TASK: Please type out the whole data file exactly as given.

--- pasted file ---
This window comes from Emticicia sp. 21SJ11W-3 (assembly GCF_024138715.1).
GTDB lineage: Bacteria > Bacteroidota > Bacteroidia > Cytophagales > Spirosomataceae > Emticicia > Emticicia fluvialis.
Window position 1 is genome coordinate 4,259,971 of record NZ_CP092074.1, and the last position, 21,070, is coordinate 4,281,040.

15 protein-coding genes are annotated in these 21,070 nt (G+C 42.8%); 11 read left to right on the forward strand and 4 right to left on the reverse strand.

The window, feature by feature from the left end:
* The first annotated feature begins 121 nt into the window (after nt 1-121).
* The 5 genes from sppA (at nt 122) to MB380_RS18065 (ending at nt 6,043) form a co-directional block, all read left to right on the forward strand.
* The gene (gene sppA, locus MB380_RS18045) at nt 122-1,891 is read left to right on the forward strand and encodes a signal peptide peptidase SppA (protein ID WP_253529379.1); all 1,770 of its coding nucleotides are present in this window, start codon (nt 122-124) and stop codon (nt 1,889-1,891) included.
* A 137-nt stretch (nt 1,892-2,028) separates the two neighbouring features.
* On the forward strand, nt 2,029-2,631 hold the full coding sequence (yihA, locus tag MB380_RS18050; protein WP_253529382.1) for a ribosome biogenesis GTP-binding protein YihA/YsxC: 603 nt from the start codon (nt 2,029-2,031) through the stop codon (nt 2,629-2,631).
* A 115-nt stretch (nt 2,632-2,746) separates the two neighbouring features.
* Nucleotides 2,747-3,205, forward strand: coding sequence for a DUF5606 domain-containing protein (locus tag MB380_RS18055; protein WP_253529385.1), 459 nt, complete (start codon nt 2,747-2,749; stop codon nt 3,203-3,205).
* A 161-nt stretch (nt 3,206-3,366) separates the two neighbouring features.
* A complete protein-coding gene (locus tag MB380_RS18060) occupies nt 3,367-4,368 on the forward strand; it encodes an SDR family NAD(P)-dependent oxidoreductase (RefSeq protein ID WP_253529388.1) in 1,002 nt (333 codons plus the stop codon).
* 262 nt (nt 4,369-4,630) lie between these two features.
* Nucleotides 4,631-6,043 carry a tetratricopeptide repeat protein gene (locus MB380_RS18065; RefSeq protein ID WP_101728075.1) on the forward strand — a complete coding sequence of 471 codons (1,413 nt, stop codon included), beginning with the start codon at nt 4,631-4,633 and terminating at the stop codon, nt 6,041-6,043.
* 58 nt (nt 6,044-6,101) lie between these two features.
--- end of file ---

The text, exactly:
This window comes from Emticicia sp. 21SJ11W-3 (assembly GCF_024138715.1).
GTDB lineage: Bacteria > Bacteroidota > Bacteroidia > Cytophagales > Spirosomataceae > Emticicia > Emticicia fluvialis.
Window position 1 is genome coordinate 4,259,971 of record NZ_CP092074.1, and the last position, 21,070, is coordinate 4,281,040.

15 protein-coding genes are annotated in these 21,070 nt (G+C 42.8%); 11 read left to right on the forward strand and 4 right to left on the reverse strand.

The window, feature by feature from the left end:
* The first annotated feature begins 121 nt into the window (after nt 1-121).
* The 5 genes from sppA (at nt 122) to MB380_RS18065 (ending at nt 6,043) form a co-directional block, all read left to right on the forward strand.
* The gene (gene sppA, locus MB380_RS18045) at nt 122-1,891 is read left to right on the forward strand and encodes a signal peptide peptidase SppA (protein ID WP_253529379.1); all 1,770 of its coding nucleotides are present in this window, start codon (nt 122-124) and stop codon (nt 1,889-1,891) included.
* A 137-nt stretch (nt 1,892-2,028) separates the two neighbouring features.
* On the forward strand, nt 2,029-2,631 hold the full coding sequence (yihA, locus tag MB380_RS18050; protein WP_253529382.1) for a ribosome biogenesis GTP-binding protein YihA/YsxC: 603 nt from the start codon (nt 2,029-2,031) through the stop codon (nt 2,629-2,631).
* A 115-nt stretch (nt 2,632-2,746) separates the two neighbouring features.
* Nucleotides 2,747-3,205, forward strand: coding sequence for a DUF5606 domain-containing protein (locus tag MB380_RS18055; protein WP_253529385.1), 459 nt, complete (start codon nt 2,747-2,749; stop codon nt 3,203-3,205).
* A 161-nt stretch (nt 3,206-3,366) separates the two neighbouring features.
* A complete protein-coding gene (locus tag MB380_RS18060) occupies nt 3,367-4,368 on the forward strand; it encodes an SDR family NAD(P)-dependent oxidoreductase (RefSeq protein ID WP_253529388.1) in 1,002 nt (333 codons plus the stop codon).
* 262 nt (nt 4,369-4,630) lie between these two features.
* Nucleotides 4,631-6,043 carry a tetratricopeptide repeat protein gene (locus MB380_RS18065; RefSeq protein ID WP_101728075.1) on the forward strand — a complete coding sequence of 471 codons (1,413 nt, stop codon included), beginning with the start codon at nt 4,631-4,633 and terminating at the stop codon, nt 6,041-6,043.
* 58 nt (nt 6,044-6,101) lie between these two features.